Hollande's war aims remain unclear
ANALYSIS:A foreign military intervention in Mali may not have come as much of a surprise – the idea had gathered irresistible diplomatic momentum over recent months – but few expected it to happen quite like this.
In December, after a long campaign by France and west African states, the UN Security Council approved military action against Islamist militants who had taken control of the vast deserts of northern Mali.
The crisis had been building since last March, when Malian soldiers toppled the country’s president, leaving a power vacuum that enabled Tuareg rebels to seize more than half the country. Islamist militias, including al-Qaeda in the Islamic Maghreb (Aqim) – which had been in northern Mali with tacit agreement from the Tuareg nomads for years – hijacked the revolt and took control of an area about eight times larger than Ireland.
Reports soon emerged from northern Mali of militias imposing Sharia law, carrying out floggings and executions, and destroying shrines in the holy city of Timbuktu. Mali’s vital tourism industry collapsed, instability spread across the region and fears grew that the country could become a base for terrorist groups targeting Europe.
Diplomatic efforts to agree an intervention strategy had intensified in recent months, culminating in December’s UN resolution clearing the way for action.
But with serious divisions remaining on the scale, timing and make-up of an intervention force, a consensus had formed that a deployment would not happen before the autumn. A 3,000-strong force would be led by Mali’s neighbours, acting under the banner of the Economic Community of West African States (Ecowas). France, the US and other western powers would offer funds, intelligence and logistical back-up, but would not fight themselves.
So what changed? The spark for French president François Hollande’s decision to break with those plans and intervene directly in France’s former colony was an unexpected southward advance by the militants last week.
On Thursday, the rebels captured the central town of Konna, bringing them to within striking distance of Mopti, a strategically important town considered the gateway to southern Mali. Mopti’s hinterland is home to a military base and an airport, and the town is just 460km (286 miles) from Mali’s capital, Bamako – a major regional hub with a population of two million, including 6,000 French citizens.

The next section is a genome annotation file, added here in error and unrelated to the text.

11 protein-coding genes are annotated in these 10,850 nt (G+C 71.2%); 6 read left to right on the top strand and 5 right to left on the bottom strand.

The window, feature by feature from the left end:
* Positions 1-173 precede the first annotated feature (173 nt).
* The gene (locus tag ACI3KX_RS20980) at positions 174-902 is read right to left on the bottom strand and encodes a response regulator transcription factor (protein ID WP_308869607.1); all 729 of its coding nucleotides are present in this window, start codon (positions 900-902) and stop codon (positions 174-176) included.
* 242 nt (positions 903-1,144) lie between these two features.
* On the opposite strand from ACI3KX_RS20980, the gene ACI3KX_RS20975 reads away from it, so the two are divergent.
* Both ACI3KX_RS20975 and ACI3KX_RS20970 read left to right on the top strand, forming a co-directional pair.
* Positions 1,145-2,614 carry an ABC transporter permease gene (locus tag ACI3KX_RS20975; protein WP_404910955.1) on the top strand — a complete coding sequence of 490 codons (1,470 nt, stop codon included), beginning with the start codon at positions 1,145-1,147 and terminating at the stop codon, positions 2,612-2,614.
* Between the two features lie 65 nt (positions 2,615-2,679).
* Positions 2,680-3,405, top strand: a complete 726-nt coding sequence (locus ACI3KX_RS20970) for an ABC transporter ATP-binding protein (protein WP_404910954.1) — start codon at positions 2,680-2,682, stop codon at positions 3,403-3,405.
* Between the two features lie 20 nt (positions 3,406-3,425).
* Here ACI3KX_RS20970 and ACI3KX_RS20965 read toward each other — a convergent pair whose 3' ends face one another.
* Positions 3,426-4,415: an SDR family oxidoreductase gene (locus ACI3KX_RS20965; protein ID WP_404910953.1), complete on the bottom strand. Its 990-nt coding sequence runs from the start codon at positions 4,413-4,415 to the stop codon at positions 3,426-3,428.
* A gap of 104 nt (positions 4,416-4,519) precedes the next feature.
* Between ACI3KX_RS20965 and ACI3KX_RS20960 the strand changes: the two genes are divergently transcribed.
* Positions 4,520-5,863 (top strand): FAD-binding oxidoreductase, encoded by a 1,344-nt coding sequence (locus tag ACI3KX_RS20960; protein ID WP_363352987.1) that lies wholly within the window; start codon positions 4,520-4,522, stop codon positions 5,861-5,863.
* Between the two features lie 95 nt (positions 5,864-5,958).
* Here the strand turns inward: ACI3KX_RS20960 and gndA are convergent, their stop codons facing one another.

With Bamako threatened and the Malian army melting away, Hollande received a direct appeal for help from Mali’s president. To have rejected that call with Bamako under threat, Hollande presumably concluded, would have been an even more dangerous risk than the one he has taken.
Literally and figuratively, Hollande now finds himself in unfamiliar territory. The president belongs, broadly speaking, to the non-interventionist left tradition in France.
Hollande won election with a pledge to withdraw French troops from Afghanistan sooner than Nicolas Sarkozy would, and has made much of his promise to bury “la Françafrique” – the opaque nexus that bound France, its military and business interests to friendly African leaders. Until last week, he insisted there would be no French boots on the ground in Mali.
The road ahead is fraught with uncertainty. France says it has already achieved its first goal by stopping the militants’ advance. Its next step is to enlist help from other significant players. The US and Britain have already signalled their support, and west African states have pledged to send their soldiers.
But many concerns remain. By intervening, Hollande has defied threats by Aqim to kill a number of French hostages. There is also the threat of an attack in France, where eight people were killed during a wave of bombings of the Paris Metro in 1995 by Algeria’s Armed Islamic Group, a guerrilla Islamist movement from which Aqim traces some of its lineage.
Perhaps the biggest unanswered question of all is this: What are France’s war aims in Mali? In a brief, solemn televised address on Friday night, Hollande said the operation would continue “as long as necessary”.
Will French troops withdraw once the rebel column has been pushed back? Does Paris hope to force the militants out of Mali altogether – a prospect that would alarm Algeria, Niger and Mauritania, which share long, porous borders with Mali – or merely from population centres?
The decision to go in appears to have taken hours. Figuring out how to avoid a protracted war in the desert may well take longer.